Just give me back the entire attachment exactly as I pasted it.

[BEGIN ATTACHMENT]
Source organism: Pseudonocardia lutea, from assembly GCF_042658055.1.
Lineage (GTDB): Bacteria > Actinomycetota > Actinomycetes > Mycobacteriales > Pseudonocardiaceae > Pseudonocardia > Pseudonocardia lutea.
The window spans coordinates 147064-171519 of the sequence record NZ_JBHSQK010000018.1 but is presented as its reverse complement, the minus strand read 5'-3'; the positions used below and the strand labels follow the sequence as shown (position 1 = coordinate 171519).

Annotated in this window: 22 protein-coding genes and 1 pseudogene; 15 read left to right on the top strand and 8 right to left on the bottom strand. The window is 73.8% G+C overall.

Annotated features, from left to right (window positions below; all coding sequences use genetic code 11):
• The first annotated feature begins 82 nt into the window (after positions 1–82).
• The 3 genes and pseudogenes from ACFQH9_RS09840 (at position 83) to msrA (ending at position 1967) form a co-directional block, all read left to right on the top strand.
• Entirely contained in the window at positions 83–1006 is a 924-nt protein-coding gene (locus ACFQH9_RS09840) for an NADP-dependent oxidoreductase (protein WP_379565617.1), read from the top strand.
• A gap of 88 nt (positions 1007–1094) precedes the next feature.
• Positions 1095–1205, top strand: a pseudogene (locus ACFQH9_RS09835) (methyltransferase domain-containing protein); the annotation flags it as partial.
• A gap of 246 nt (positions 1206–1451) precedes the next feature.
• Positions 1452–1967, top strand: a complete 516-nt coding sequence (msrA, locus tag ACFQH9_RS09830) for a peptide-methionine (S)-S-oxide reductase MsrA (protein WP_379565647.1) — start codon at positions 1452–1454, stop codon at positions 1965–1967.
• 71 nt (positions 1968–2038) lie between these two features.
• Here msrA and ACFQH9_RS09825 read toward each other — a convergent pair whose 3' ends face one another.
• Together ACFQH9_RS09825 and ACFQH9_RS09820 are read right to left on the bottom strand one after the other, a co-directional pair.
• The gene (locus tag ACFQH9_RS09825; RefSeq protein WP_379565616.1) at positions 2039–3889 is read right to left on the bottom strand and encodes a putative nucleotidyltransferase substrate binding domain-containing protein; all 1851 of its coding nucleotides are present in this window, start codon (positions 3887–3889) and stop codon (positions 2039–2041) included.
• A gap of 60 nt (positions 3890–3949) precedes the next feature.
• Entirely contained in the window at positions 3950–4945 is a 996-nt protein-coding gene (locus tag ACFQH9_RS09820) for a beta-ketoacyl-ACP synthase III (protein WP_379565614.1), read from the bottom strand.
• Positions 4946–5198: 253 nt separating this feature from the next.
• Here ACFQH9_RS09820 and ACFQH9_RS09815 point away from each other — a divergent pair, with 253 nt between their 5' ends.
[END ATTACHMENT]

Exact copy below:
Source organism: Pseudonocardia lutea, from assembly GCF_042658055.1.
Lineage (GTDB): Bacteria > Actinomycetota > Actinomycetes > Mycobacteriales > Pseudonocardiaceae > Pseudonocardia > Pseudonocardia lutea.
The window spans coordinates 147064-171519 of the sequence record NZ_JBHSQK010000018.1 but is presented as its reverse complement, the minus strand read 5'-3'; the positions used below and the strand labels follow the sequence as shown (position 1 = coordinate 171519).

Annotated in this window: 22 protein-coding genes and 1 pseudogene; 15 read left to right on the top strand and 8 right to left on the bottom strand. The window is 73.8% G+C overall.

Annotated features, from left to right (window positions below; all coding sequences use genetic code 11):
• The first annotated feature begins 82 nt into the window (after positions 1–82).
• The 3 genes and pseudogenes from ACFQH9_RS09840 (at position 83) to msrA (ending at position 1967) form a co-directional block, all read left to right on the top strand.
• Entirely contained in the window at positions 83–1006 is a 924-nt protein-coding gene (locus ACFQH9_RS09840) for an NADP-dependent oxidoreductase (protein WP_379565617.1), read from the top strand.
• A gap of 88 nt (positions 1007–1094) precedes the next feature.
• Positions 1095–1205, top strand: a pseudogene (locus ACFQH9_RS09835) (methyltransferase domain-containing protein); the annotation flags it as partial.
• A gap of 246 nt (positions 1206–1451) precedes the next feature.
• Positions 1452–1967, top strand: a complete 516-nt coding sequence (msrA, locus tag ACFQH9_RS09830) for a peptide-methionine (S)-S-oxide reductase MsrA (protein WP_379565647.1) — start codon at positions 1452–1454, stop codon at positions 1965–1967.
• 71 nt (positions 1968–2038) lie between these two features.
• Here msrA and ACFQH9_RS09825 read toward each other — a convergent pair whose 3' ends face one another.
• Together ACFQH9_RS09825 and ACFQH9_RS09820 are read right to left on the bottom strand one after the other, a co-directional pair.
• The gene (locus tag ACFQH9_RS09825; RefSeq protein WP_379565616.1) at positions 2039–3889 is read right to left on the bottom strand and encodes a putative nucleotidyltransferase substrate binding domain-containing protein; all 1851 of its coding nucleotides are present in this window, start codon (positions 3887–3889) and stop codon (positions 2039–2041) included.
• A gap of 60 nt (positions 3890–3949) precedes the next feature.
• Entirely contained in the window at positions 3950–4945 is a 996-nt protein-coding gene (locus tag ACFQH9_RS09820) for a beta-ketoacyl-ACP synthase III (protein WP_379565614.1), read from the bottom strand.
• Positions 4946–5198: 253 nt separating this feature from the next.
• Here ACFQH9_RS09820 and ACFQH9_RS09815 point away from each other — a divergent pair, with 253 nt between their 5' ends.